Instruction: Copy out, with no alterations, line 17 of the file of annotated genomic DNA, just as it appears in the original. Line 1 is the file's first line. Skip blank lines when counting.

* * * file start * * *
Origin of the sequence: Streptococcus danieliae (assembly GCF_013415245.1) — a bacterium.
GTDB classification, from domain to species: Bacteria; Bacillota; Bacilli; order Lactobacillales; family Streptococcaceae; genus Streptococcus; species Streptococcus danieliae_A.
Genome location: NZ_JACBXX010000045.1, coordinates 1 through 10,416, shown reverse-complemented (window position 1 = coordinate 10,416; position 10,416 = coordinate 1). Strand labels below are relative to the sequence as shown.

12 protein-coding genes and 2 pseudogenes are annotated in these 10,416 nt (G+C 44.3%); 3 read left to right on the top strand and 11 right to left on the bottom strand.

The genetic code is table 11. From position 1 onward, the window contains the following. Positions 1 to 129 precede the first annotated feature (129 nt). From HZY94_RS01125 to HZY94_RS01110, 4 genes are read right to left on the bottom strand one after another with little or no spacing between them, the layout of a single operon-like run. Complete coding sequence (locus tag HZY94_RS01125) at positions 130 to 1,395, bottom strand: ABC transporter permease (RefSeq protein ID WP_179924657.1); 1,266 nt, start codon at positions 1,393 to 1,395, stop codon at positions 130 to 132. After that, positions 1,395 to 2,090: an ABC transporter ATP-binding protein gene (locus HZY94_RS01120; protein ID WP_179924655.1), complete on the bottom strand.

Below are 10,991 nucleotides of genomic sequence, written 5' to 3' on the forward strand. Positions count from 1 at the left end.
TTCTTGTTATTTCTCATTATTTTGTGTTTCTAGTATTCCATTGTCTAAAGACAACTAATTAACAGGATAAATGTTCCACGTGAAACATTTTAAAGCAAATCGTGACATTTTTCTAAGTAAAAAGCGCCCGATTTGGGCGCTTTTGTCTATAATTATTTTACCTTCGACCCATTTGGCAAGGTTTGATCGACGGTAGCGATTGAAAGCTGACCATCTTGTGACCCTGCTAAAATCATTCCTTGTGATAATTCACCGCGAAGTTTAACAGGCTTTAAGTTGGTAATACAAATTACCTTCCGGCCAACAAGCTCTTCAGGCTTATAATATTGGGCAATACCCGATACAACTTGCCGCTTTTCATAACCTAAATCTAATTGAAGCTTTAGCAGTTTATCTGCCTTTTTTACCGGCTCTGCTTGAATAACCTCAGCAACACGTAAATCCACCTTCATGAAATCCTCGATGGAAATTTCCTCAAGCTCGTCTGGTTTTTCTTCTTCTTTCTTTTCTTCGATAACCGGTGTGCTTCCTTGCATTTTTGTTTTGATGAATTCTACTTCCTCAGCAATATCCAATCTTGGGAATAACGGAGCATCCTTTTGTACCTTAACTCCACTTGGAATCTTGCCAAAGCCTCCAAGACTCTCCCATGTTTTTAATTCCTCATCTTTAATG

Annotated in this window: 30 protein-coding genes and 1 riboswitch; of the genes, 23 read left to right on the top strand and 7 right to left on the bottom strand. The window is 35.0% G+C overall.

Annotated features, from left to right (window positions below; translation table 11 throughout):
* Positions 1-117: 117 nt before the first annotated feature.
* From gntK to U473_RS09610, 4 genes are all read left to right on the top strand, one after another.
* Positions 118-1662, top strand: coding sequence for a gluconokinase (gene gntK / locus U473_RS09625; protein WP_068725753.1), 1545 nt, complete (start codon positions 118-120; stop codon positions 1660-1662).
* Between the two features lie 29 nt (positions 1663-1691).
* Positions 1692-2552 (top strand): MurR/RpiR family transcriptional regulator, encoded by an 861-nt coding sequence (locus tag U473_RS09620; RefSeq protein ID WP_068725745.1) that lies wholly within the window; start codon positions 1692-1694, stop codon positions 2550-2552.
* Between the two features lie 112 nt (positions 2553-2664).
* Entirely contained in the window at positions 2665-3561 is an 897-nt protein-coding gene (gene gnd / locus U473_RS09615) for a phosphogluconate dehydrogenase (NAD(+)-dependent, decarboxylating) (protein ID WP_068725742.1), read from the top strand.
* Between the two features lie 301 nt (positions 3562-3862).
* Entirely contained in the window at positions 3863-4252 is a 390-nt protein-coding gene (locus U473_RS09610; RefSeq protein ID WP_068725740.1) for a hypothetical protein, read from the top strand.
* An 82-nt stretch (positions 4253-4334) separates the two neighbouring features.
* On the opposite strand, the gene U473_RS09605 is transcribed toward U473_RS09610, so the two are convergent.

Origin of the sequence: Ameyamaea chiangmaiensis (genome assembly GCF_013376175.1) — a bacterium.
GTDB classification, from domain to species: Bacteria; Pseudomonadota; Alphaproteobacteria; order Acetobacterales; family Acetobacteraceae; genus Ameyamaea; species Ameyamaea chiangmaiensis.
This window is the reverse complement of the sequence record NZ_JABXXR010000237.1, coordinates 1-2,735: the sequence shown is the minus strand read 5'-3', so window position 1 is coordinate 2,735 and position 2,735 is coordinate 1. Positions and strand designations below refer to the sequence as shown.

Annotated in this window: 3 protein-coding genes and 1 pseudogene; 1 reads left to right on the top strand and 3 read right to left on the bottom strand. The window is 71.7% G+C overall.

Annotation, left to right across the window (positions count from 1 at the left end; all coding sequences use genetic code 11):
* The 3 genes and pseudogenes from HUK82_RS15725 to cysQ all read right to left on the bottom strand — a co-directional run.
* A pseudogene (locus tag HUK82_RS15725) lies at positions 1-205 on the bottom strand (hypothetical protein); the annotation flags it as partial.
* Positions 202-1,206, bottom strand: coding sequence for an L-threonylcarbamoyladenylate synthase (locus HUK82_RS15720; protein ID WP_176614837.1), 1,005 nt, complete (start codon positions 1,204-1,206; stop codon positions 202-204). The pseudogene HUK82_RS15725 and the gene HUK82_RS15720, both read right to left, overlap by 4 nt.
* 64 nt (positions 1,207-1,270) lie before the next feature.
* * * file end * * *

* Between the two features lie 301 nt (positions 3562-3862).